The receptive crowd included band parents who voluntarily loading gear and drive buses. “We couldn’t do this without them,” Shelton said. “They’re the backbone. They help us raise money. They feed the kids. They do everything.”

Other local bands shine. Yet HHS has trumpeted success and likely trumped bands of smaller public schools across the nation. The Bearcats got top trophies from the Kennedy Center in D.C. and symphonic halls in Boston, Chicago, Atlanta and San Diego.

Shelton gets the band to keep improving, redoing numbers in practice. Her motto is “No excuses. Just results.” Several students said they understand her urgings. “She gets results,” freshman clarinet player Addison Kain said of honors.

Kain and her freshmen band friends Chloe Bossard (tuba), Victoria Escobar (clarinet) and Nila Goodson (flute) also play athletics, and two are studio dancers. They said band comes first, when schedules conflict.

Such many freshmen are the band’s “future,” Shelton said. The band graduated more than 30 seniors each in 2012 and ’13, and has merely 22 seniors instead of nearly 30 as usual.

“This young group works harder than most,” in practice, Shelton said. She commended the “work ethic and attitude,” when addressing the crowd Sunday. She told The Tribune “they play together, as a great ensemble. We solve problems as a group. They make sacrifices for one another.” In contrast, she explained, a “prima donna, like a ‘ball hog,’ could demand the limelight” such as by over-playing a solo. “They all have to be focused, synchronized and listen like crazy to each other.”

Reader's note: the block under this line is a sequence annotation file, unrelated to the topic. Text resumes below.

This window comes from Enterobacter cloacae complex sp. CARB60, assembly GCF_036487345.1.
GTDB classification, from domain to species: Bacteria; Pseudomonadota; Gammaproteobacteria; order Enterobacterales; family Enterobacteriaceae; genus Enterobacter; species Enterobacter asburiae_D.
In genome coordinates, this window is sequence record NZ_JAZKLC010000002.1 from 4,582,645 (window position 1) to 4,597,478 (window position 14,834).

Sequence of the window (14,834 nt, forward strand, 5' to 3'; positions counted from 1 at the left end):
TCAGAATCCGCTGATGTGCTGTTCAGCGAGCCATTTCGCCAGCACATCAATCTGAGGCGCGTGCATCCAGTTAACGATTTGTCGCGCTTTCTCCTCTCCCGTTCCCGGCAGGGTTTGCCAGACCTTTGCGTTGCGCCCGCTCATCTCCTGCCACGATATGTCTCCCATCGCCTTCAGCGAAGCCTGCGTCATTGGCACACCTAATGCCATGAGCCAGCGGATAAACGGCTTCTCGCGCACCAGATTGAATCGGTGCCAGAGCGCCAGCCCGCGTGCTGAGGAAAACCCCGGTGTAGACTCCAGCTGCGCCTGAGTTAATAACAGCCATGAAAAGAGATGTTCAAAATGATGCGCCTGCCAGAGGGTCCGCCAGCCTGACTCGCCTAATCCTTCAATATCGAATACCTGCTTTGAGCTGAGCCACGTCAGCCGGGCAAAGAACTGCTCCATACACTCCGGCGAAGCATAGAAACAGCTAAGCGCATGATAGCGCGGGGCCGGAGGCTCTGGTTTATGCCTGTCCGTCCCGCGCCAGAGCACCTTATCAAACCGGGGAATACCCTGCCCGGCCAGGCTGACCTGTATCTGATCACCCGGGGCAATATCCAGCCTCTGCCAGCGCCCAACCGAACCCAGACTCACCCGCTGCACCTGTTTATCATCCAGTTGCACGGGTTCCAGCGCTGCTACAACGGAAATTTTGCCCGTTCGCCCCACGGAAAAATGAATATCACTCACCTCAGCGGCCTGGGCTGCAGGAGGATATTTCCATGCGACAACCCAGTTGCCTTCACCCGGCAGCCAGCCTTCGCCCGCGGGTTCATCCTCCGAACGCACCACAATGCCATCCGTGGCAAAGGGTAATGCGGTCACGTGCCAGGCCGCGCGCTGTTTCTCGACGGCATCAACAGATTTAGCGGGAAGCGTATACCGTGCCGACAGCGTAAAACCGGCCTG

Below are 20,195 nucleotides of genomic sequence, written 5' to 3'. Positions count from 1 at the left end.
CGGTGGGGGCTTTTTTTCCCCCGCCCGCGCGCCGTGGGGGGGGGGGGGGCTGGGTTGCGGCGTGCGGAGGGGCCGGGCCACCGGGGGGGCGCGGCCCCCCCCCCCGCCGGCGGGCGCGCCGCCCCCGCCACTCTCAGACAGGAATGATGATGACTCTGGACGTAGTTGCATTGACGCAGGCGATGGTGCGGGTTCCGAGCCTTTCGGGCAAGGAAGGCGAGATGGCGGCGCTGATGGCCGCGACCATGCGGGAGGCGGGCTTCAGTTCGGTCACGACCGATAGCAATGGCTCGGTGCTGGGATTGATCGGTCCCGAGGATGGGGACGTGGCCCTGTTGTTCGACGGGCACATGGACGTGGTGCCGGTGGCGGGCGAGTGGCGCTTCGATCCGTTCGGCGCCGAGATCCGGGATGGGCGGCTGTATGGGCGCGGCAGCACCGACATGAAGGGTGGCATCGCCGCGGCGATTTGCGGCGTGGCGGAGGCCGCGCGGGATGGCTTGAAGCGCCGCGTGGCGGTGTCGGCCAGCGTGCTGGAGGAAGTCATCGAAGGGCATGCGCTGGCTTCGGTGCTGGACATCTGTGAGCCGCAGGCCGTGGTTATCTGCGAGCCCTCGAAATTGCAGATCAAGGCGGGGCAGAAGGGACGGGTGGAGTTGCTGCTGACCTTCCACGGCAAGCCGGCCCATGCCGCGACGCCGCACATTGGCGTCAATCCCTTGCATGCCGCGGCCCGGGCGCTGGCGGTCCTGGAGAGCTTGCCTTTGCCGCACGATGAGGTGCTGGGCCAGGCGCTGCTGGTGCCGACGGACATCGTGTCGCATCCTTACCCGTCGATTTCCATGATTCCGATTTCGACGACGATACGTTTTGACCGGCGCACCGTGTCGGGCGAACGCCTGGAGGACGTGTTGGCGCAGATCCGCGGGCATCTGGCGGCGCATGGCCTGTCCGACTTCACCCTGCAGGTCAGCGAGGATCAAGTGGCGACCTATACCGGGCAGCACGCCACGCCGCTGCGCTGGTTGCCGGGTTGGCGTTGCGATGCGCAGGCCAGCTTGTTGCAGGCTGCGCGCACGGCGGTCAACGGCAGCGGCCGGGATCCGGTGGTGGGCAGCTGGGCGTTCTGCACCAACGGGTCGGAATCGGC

Solos are pivotal. “Part of being a performer is stepping up, when it counts,” Shelton said. “We’re not at that level quite yet. But once confidence gets high, they know they’re going to play well and they get even better. We have two weeks, to ‘hard core’ this” show.

Senior Ian Pugliese connected sound equipment for the Jazz Band, before playing baritone saxophone. Earlier he was among many outside between the first two band sessions, for about 10 minutes. He said he preferred to keep playing. Ben Fertik, freshman on tenor sax, also likes continuity. Some noted a challenge of dialing down energy in the break, then revving it back up when playing again.

But others relished the break, to refresh and regroup. Freshman trombonist Nicholas Hopkin said it helps when segments vary in musical style. Ethan Berry said “your lips tire on sax” after playing for a half-hour.

Staying calm is a challenge. Guinevere Rodriguez, a junior on clarinet, said she felt anxious when first entering. Noah Wagstaff said he calmed, once sitting. Fellow freshman trumpeter Tobin Capps said playing the first note did the trick.

“We talk about nerves,” said Shelton, who leads by example. “I don’t go there. I don’t get nervous. I stay calm and cool. I tell them being prepared makes you not nervous.” She said a person calms with confidence of recalling what music to play, and when and how to do so. “Know your responsibility, exactly. Make music. Don’t fight rhythm and notes. Enjoy playing, and have a great time.”